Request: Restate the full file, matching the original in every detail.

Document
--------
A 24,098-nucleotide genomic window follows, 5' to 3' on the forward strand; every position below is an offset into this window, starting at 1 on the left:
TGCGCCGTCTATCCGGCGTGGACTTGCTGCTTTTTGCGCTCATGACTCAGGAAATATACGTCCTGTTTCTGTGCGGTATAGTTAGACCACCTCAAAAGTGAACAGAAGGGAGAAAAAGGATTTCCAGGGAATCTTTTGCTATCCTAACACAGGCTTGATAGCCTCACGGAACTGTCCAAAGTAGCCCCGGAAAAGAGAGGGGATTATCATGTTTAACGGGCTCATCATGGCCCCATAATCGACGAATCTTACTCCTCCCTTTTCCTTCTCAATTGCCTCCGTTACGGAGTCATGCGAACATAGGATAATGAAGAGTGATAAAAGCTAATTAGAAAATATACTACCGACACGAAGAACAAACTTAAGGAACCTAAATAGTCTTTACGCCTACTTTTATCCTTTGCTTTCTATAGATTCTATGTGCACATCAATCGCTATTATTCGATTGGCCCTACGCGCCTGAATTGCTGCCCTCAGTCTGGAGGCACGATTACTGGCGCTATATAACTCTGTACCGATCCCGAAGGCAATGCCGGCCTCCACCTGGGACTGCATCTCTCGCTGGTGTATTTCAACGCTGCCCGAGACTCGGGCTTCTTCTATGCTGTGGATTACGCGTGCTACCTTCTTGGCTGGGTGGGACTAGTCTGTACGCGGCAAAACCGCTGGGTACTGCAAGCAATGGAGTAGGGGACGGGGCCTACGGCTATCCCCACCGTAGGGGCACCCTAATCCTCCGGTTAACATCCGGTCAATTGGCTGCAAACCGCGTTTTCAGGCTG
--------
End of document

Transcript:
A 24,098-nucleotide genomic window follows, 5' to 3' on the forward strand; every position below is an offset into this window, starting at 1 on the left:
TGCGCCGTCTATCCGGCGTGGACTTGCTGCTTTTTGCGCTCATGACTCAGGAAATATACGTCCTGTTTCTGTGCGGTATAGTTAGACCACCTCAAAAGTGAACAGAAGGGAGAAAAAGGATTTCCAGGGAATCTTTTGCTATCCTAACACAGGCTTGATAGCCTCACGGAACTGTCCAAAGTAGCCCCGGAAAAGAGAGGGGATTATCATGTTTAACGGGCTCATCATGGCCCCATAATCGACGAATCTTACTCCTCCCTTTTCCTTCTCAATTGCCTCCGTTACGGAGTCATGCGAACATAGGATAATGAAGAGTGATAAAAGCTAATTAGAAAATATACTACCGACACGAAGAACAAACTTAAGGAACCTAAATAGTCTTTACGCCTACTTTTATCCTTTGCTTTCTATAGATTCTATGTGCACATCAATCGCTATTATTCGATTGGCCCTACGCGCCTGAATTGCTGCCCTCAGTCTGGAGGCACGATTACTGGCGCTATATAACTCTGTACCGATCCCGAAGGCAATGCCGGCCTCCACCTGGGACTGCATCTCTCGCTGGTGTATTTCAACGCTGCCCGAGACTCGGGCTTCTTCTATGCTGTGGATTACGCGTGCTACCTTCTTGGCTGGGTGGGACTAGTCTGTACGCGGCAAAACCGCTGGGTACTGCAAGCAATGGAGTAGGGGACGGGGCCTACGGCTATCCCCACCGTAGGGGCACCCTAATCCTCCGGTTAACATCCGGTCAATTGGCTGCAAACCGCGTTTTCAGGCTG